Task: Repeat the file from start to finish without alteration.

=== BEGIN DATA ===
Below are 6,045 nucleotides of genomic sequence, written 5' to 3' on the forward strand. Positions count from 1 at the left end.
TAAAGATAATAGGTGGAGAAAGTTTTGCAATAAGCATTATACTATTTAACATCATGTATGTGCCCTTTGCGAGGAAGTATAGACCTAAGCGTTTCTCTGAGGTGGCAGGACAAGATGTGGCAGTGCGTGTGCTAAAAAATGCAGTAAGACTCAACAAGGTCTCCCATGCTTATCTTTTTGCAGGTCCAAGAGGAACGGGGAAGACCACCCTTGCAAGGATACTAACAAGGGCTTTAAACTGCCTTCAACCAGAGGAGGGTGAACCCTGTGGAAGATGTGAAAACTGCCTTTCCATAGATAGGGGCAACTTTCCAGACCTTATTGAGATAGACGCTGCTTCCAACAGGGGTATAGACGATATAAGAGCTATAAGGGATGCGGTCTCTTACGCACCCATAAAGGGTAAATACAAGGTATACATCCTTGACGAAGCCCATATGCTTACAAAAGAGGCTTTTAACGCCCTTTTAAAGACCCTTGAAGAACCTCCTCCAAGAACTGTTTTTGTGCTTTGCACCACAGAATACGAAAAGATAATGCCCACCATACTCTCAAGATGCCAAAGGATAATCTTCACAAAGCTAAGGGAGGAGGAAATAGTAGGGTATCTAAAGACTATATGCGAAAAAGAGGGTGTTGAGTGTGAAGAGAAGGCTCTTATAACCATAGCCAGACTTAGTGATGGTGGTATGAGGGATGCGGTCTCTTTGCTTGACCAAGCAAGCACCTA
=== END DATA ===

Below are 6,045 nucleotides of genomic sequence, written 5' to 3' on the forward strand. Positions count from 1 at the left end.
TAAAGATAATAGGTGGAGAAAGTTTTGCAATAAGCATTATACTATTTAACATCATGTATGTGCCCTTTGCGAGGAAGTATAGACCTAAGCGTTTCTCTGAGGTGGCAGGACAAGATGTGGCAGTGCGTGTGCTAAAAAATGCAGTAAGACTCAACAAGGTCTCCCATGCTTATCTTTTTGCAGGTCCAAGAGGAACGGGGAAGACCACCCTTGCAAGGATACTAACAAGGGCTTTAAACTGCCTTCAACCAGAGGAGGGTGAACCCTGTGGAAGATGTGAAAACTGCCTTTCCATAGATAGGGGCAACTTTCCAGACCTTATTGAGATAGACGCTGCTTCCAACAGGGGTATAGACGATATAAGAGCTATAAGGGATGCGGTCTCTTACGCACCCATAAAGGGTAAATACAAGGTATACATCCTTGACGAAGCCCATATGCTTACAAAAGAGGCTTTTAACGCCCTTTTAAAGACCCTTGAAGAACCTCCTCCAAGAACTGTTTTTGTGCTTTGCACCACAGAATACGAAAAGATAATGCCCACCATACTCTCAAGATGCCAAAGGATAATCTTCACAAAGCTAAGGGAGGAGGAAATAGTAGGGTATCTAAAGACTATATGCGAAAAAGAGGGTGTTGAGTGTGAAGAGAAGGCTCTTATAACCATAGCCAGACTTAGTGATGGTGGTATGAGGGATGCGGTCTCTTTGCTTGACCAAGCAAGCACCTA